Aspasia was not just a lover but also a significant intellectual figure in Athens. She ran a prominent intellectual and social salon, where influential thinkers, philosophers, and politicians gathered to engage in discussions and debates.

Aspasia’s intelligence and eloquence earned her considerable influence, and some historians suggest that she may have influenced Pericles’ decisions and policies to some extent.

However, their relationship was met with criticism and scandal in Athenian society. Athenian law barred foreign-born women from marrying citizens, and Pericles’ liaison with Aspasia caused political opponents to attack his reputation and question his commitment to Athenian values.

Despite the criticism, Pericles maintained his relationship with Aspasia, and she continued to play a significant role in Athens’ cultural and intellectual life.

10. Died during the Plague of Athens in 429 BC

Tragically, Pericles’ leadership was cut short by the outbreak of the Plague of Athens. In 430 BC, a deadly epidemic swept through Athens, causing widespread suffering and claiming the lives of many Athenians, including Pericles’ two legitimate sons.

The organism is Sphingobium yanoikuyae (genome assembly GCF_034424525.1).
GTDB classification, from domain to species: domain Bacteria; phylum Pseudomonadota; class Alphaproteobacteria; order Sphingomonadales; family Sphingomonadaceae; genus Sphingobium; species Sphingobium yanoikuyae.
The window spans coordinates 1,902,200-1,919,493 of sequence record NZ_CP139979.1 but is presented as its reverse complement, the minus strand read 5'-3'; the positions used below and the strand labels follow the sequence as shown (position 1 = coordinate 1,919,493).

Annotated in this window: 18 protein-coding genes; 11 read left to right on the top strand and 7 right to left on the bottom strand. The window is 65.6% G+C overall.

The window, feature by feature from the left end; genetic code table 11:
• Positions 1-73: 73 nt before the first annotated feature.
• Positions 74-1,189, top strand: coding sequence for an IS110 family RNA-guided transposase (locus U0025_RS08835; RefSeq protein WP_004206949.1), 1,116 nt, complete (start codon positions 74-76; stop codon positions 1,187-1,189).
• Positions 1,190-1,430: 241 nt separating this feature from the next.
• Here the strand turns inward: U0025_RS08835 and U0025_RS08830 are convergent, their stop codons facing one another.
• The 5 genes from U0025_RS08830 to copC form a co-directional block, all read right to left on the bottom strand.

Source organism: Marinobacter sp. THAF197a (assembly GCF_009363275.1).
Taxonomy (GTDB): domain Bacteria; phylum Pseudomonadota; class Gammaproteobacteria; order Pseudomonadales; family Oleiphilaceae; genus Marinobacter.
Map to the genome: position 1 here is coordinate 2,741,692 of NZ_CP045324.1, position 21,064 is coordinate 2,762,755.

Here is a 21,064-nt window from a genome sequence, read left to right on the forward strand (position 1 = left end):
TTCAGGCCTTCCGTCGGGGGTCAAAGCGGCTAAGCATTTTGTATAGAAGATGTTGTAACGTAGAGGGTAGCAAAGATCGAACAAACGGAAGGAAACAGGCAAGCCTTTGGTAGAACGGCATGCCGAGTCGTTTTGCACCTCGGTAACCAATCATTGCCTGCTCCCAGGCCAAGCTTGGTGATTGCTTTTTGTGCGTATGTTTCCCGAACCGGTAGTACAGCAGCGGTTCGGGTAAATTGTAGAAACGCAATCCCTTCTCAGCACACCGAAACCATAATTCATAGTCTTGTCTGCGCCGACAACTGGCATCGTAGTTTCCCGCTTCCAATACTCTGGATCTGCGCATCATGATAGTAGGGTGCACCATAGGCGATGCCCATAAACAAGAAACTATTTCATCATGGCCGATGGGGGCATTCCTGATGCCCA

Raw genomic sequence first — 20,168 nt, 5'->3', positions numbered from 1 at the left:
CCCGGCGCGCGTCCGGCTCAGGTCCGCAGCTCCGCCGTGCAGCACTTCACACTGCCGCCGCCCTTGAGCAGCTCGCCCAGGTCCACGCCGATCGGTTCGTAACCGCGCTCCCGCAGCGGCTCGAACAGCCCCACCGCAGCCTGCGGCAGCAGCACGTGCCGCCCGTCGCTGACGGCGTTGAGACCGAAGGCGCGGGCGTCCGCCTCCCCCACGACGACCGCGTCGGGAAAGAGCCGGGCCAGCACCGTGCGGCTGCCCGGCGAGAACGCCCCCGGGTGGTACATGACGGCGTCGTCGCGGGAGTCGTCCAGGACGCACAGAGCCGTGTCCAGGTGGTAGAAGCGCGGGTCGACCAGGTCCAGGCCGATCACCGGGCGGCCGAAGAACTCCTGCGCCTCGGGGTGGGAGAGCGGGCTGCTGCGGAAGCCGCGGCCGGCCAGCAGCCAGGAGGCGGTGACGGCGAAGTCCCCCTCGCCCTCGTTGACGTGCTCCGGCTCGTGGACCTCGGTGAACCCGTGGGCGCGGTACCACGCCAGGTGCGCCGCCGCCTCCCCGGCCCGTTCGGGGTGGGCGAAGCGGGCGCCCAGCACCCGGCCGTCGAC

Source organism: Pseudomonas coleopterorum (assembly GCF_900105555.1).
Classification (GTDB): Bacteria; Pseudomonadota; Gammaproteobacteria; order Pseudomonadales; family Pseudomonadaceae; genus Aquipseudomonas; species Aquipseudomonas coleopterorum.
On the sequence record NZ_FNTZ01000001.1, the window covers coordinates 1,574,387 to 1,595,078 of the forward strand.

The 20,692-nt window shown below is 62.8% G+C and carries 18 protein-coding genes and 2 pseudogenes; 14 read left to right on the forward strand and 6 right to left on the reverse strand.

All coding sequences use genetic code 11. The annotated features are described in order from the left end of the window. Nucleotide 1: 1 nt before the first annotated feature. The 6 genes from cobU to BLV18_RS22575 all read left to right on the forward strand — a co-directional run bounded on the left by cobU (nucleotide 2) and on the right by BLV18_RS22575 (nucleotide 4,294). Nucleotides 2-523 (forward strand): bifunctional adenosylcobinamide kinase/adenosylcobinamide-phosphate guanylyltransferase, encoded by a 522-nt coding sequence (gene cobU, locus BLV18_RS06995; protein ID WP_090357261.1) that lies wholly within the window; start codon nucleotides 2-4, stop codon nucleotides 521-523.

The crowded living conditions within the city’s walls during the Peloponnesian War facilitated the rapid spread of the disease.

Pericles, too, fell victim to the plague and passed away in 429 BC. His death marked the end of an era in Athenian politics and leadership. While his successors continued the war effort, Athens faced significant challenges in the years to come, and the loss of Pericles was deeply felt by the Athenian populace. Nevertheless, his legacy lived on, and his contributions to democracy, arts, and culture left an indelible mark on the history of Athens and Western civilization.